There's a meme going around the internet -- maybe you've seen it -- that says, "if you want to know what you would have done during the Civil Rights movement, you're doing it now."
I'm too young to remember Black people being harrassed and beaten for sitting at a lunch counter, or the Freedom Riders risking their lives by riding interstate buses into the segregated south.
But in the last few months we've seen migrant children ripped from their parents and imprisoned in cages, and some of their parents have been deported with no apparent plan for reuniting the families thus destroyed. There's a referendum on our ballot in Massachusetts this November that would strip rights from transgender people. There's mounting fear that Roe v. Wade will be overturned. We've seen attacks on the freedom of the press, widespread attempts at voter suppression, and actual Nazis running for Congress.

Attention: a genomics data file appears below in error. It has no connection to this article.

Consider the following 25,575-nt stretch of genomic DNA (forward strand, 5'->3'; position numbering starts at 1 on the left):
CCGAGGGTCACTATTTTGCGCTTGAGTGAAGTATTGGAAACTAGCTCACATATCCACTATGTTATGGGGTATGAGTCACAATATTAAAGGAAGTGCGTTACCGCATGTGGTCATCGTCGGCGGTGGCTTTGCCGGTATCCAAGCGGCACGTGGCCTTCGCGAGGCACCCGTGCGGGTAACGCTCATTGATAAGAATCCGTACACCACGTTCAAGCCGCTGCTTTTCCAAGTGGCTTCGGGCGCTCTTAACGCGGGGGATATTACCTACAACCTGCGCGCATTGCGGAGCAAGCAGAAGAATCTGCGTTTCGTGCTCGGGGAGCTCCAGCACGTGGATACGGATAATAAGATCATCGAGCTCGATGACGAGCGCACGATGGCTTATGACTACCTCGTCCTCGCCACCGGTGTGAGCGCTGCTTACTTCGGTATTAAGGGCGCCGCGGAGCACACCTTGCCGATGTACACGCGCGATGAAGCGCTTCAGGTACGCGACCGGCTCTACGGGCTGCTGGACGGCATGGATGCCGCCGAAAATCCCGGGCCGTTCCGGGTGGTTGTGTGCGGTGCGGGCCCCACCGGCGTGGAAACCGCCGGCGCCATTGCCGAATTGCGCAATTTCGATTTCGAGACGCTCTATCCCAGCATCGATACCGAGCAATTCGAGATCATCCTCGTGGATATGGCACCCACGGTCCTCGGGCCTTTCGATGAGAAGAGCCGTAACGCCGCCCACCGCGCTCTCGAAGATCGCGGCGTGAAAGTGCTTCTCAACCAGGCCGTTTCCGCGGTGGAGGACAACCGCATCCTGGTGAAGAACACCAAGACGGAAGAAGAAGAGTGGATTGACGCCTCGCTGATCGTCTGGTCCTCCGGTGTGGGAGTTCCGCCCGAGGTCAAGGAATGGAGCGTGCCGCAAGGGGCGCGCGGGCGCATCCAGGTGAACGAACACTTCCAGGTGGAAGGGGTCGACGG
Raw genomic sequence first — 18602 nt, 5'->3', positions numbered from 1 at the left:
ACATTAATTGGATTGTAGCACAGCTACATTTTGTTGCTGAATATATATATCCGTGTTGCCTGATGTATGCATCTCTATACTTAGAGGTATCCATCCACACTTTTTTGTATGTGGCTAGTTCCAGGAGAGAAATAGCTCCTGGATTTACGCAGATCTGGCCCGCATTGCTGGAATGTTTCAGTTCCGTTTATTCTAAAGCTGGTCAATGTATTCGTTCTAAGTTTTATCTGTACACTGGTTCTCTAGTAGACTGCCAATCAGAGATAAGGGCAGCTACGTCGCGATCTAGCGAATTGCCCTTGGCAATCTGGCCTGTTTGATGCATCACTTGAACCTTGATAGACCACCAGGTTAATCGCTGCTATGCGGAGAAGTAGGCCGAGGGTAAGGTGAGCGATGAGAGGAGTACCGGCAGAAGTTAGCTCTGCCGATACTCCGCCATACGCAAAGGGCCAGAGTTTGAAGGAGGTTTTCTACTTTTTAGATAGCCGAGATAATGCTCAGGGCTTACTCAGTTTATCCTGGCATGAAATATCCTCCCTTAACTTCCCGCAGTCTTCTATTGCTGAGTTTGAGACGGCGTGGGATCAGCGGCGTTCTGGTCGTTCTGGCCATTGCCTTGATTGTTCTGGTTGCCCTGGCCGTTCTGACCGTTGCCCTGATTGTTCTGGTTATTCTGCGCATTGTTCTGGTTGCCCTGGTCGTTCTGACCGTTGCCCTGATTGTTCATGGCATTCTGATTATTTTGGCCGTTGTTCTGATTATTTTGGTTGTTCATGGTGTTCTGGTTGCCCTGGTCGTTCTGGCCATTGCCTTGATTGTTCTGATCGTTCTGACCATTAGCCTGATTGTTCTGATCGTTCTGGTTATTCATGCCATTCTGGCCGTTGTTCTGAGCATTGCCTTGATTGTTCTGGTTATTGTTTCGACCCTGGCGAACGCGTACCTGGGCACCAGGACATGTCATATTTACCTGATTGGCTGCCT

If I want to know what I would have done during the Civil Rights movement, I'm doing it now. So what am I doing now? Too often the answer is "nothing" -- I'm overwhelmed by the barrage of bad news. Many of you have told me you feel the same way, paralyzed by what feel like assaults on liberty, justice, and even hope. So much is broken: it's overwhelming.
So much is broken. It's overwhelming. There's no denying that.
But one of the dangers of overwhelm is that we become inured to what we see. It becomes the status quo. Police violence against people of color, business as usual. Islamophobia and antisemitism, business as usual. Discrimination against trans and queer people, refugee children torn from their parents, xenophobic rhetoric emanating from the highest levels of government: business as usual. It's so easy to shrug and say, that's the new normal. And it's easy to turn away, because who wants to look with clear eyes at a world so filled with injustice?
Many of you have heard me quote the poet Jason Shinder z"l, with whom I worked at Bennington when I was getting my MFA. He used to say, "Whatever gets in the way of the work, is the work." If the overwhelm of today's news cycle is getting in the way of the spiritual work we need to do, then it becomes the doorway into that spiritual work.
Because the real question is, what are we going to do about it? How does this season of the Jewish year invite us to work with this overwhelm?